The publication last month of the ...
There was a fair amount of moral indignation expressed by the gas industry at Australia’s Prime Minister Malcolm Turnbull’s announcement on 26th April that he would bring LNG export controls into place to ensure security of gas supply to the domestic market – a move which he said would also “halve” domestic gas prices. The move was condemned as a desperate populist shot from an unpopular administration and quickly compared to similar protectionist rhetoric emanating from the Trump White House.
But should the industry really be so surprised and does it have a right to be indignant?
One thing we have seen from the California energy crisis onwards is that whilst politicians may support the concept of liberalised energy markets, as soon as prices start to rise and votes are at stake liberal policies are ditched in the name of consumer protection and energy security.
Only this week in the UK Prime Minister Theresa May was making pre-election promises to cap domestic energy prices on the grounds of consumer protection.
And when you look at the evidence it is not hard to see why Turnbull has made his move - gas prices have gone up almost fourfold in the Eastern state of Victoria since 2014 and are having a very real impact on domestic industrial and residential consumers.
The industry can wring its hands, blame ill-conceived state led policies which have allowed export projects to go ahead whilst banning further exploration on environmental grounds but in the end it will be their bottom lines that will be hit – so what could they do differently?
1. Never underestimate political risk in “the developed world” – there is a temptation to discount political risk when making investments in OECD countries – this is wrong headed – there are endless examples over the last decades of governments / regulators changing their minds when circumstances suit. Norway for example, one of the most stable and “low risk” countries in the world imposed a 90% tariff reduction on its offshore gas pipelines shortly after they were purchased by international investors.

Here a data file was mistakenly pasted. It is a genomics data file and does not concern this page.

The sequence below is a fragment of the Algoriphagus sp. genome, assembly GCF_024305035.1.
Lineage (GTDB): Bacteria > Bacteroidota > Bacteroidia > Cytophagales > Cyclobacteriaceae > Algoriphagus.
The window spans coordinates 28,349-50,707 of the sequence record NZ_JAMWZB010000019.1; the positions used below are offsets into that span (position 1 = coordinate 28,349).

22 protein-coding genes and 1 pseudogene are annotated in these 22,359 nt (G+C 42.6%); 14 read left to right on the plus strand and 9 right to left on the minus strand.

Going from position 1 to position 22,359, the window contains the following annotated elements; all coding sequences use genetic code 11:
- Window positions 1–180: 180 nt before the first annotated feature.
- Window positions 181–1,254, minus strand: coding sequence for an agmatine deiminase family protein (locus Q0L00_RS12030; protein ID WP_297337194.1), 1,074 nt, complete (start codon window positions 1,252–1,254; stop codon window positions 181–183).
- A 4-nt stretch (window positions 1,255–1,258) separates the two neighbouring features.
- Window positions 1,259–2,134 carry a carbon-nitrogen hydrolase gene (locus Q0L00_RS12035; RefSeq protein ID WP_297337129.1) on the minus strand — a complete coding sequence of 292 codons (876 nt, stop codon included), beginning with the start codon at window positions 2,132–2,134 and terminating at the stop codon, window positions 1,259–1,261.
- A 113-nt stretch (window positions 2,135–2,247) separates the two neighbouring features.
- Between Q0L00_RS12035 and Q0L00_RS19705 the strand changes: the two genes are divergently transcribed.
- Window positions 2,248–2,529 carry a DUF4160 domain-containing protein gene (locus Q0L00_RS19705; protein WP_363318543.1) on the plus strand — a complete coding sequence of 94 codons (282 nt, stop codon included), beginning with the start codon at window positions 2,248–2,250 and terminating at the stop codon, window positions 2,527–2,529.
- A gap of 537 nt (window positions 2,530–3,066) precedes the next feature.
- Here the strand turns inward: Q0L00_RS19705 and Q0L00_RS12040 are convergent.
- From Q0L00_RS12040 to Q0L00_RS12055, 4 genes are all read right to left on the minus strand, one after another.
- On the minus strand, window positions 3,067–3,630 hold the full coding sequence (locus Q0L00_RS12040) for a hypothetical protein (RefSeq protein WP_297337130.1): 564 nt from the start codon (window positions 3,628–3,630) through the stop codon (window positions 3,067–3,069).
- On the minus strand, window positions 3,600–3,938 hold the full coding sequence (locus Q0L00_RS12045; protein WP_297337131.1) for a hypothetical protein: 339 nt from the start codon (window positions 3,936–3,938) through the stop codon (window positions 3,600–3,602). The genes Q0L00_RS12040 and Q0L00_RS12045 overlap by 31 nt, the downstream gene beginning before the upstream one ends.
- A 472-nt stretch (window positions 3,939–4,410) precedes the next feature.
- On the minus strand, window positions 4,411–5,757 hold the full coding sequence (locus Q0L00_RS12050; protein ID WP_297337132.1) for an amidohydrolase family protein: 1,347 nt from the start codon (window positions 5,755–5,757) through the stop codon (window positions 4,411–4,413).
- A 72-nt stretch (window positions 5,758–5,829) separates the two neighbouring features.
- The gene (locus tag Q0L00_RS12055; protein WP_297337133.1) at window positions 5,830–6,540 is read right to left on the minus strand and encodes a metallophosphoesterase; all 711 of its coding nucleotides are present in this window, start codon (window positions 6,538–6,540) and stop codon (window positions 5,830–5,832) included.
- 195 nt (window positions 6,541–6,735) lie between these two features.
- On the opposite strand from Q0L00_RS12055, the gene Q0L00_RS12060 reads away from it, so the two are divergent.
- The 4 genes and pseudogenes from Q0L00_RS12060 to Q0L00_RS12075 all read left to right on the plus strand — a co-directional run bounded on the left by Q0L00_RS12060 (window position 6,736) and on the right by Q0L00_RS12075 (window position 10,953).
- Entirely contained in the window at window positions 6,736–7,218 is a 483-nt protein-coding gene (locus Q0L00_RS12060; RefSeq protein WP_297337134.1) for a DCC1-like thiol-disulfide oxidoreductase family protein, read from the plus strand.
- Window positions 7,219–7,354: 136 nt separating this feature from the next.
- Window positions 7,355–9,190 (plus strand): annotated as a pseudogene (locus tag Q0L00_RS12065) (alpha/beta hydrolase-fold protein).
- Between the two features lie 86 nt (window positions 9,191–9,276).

2. Read the runes early and prepare – it was obvious even four years ago that with the massive increase in gas demand from the LNG export projects there was going to be an impact on domestic prices in Eastern Australia. Did the projects and their sponsors work through the potential market scenarios to identify issues or did they ignore the problem in the race to get their projects done?
3. Take responsibility to address the problem – it would be easy to argue that it is not the problem of the LNG export projects to provide low cost gas to Eastern Australian gas consumers. These projects are after all bringing jobs and tax dollars that otherwise wouldn’t exist. However, if you are aiming to make billions of dollars in revenues from the exploitation of a natural resource particularly when the product is being delivered abroad you need to expect scrutiny from the host nation. Working closely with governments, regulators, business and communities to minimise the downside to the domestic market therefore has to be a business priority and a key aspect of business risk mitigation
4. Make the case for gas as an industry – it is difficult in today’s highly competitive market to see your competitors as allies. However, in a world where there is strong grass roots opposition to the hydrocarbon industry the need to make the case to the public that gas (and gas exploration and production) is a positive for the environment and a necessary social and economic good is greater than ever. Spending money to make that case is essential and doing it collectively as an industry gives the best possible chance of success.
What is perhaps most frustrating about Turnbull’s move is that short term policies to “fix” perceived market failures rarely have the impact that politicians intend. Prices go up instead of down, gas availability falls rather than increases, people burn more coal than gas. Nonetheless, lessons from history will not stop politicians trying to “do something” to address the concerns of the electorate and the better a business can be at anticipating political risk (often together with its competitors) the less likely it will find itself painted as the bad guy and having its pocket picked in the name of the national good.
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